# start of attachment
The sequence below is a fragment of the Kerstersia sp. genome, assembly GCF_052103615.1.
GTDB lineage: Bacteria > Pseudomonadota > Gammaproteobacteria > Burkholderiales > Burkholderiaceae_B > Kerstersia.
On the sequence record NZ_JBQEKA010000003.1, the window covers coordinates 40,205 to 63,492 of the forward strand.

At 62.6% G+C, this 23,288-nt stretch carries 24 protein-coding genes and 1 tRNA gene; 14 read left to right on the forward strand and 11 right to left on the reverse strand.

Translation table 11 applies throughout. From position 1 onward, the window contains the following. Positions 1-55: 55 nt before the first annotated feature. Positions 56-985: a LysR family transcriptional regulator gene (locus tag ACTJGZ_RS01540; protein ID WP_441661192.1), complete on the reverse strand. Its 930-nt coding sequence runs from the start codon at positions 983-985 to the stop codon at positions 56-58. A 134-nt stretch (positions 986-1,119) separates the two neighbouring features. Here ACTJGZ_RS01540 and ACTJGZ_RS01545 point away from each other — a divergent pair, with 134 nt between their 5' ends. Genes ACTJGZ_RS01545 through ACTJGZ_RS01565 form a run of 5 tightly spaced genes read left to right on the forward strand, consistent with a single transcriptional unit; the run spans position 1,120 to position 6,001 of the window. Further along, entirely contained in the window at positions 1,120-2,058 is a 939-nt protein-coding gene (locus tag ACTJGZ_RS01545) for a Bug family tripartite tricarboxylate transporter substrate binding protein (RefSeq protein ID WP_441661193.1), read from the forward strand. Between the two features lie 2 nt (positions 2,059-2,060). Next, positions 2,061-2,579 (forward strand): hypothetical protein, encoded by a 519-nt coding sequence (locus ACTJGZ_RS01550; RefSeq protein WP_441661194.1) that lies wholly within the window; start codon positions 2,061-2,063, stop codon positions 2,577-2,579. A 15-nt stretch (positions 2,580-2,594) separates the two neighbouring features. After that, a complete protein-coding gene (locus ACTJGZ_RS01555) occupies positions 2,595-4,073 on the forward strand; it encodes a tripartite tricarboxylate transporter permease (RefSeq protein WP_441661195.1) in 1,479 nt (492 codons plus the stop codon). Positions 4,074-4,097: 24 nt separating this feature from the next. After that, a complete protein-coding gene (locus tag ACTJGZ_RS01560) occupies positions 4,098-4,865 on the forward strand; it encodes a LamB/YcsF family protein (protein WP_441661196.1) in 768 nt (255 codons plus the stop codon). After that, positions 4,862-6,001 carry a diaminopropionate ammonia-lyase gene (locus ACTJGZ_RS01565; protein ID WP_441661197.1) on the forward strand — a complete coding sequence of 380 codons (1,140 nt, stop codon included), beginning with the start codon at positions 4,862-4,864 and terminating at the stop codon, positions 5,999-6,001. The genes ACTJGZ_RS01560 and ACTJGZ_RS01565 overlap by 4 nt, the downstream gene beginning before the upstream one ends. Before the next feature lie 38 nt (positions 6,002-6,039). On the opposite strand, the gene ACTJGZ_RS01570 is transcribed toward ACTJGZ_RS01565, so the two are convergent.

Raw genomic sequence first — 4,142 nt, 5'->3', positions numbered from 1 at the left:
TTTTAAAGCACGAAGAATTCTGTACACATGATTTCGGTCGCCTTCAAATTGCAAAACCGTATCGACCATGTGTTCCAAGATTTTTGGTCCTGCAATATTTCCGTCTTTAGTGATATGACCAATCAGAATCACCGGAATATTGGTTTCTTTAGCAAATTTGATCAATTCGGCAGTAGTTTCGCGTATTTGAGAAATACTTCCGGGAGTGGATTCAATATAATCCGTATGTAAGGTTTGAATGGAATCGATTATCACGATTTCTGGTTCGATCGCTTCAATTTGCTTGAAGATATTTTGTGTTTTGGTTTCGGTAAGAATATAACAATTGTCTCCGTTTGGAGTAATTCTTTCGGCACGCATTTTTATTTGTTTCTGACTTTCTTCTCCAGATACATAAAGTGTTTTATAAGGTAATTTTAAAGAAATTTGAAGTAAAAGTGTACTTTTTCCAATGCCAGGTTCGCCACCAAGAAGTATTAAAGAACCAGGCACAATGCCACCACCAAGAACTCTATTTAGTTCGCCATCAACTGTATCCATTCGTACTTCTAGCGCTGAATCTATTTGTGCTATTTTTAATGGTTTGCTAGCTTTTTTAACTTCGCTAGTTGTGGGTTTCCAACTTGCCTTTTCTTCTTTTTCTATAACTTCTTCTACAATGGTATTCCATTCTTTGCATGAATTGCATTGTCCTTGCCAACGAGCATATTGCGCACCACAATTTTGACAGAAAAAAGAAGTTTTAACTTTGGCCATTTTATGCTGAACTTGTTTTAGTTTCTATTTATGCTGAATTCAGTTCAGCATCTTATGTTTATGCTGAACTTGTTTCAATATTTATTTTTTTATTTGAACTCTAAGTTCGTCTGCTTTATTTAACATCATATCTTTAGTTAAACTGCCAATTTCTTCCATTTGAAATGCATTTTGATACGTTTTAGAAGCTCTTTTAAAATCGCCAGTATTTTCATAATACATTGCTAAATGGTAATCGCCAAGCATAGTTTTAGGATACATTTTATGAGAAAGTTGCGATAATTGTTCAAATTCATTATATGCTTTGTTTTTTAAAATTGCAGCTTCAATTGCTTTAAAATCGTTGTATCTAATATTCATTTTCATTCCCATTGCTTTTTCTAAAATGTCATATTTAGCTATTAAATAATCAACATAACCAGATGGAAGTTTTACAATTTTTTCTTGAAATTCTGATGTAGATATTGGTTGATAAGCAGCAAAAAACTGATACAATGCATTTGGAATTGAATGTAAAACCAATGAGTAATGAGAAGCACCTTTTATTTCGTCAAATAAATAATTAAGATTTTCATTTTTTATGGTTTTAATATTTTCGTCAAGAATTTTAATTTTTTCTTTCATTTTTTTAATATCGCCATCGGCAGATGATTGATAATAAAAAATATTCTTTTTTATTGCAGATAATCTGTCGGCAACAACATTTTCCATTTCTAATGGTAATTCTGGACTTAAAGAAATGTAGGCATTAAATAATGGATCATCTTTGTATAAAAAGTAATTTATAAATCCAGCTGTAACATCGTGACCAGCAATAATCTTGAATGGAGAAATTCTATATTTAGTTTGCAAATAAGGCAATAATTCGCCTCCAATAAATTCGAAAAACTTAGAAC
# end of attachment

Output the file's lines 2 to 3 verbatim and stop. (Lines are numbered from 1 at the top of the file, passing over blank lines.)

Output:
GTDB lineage: Bacteria > Pseudomonadota > Gammaproteobacteria > Burkholderiales > Burkholderiaceae_B > Kerstersia.
On the sequence record NZ_JBQEKA010000003.1, the window covers coordinates 40,205 to 63,492 of the forward strand.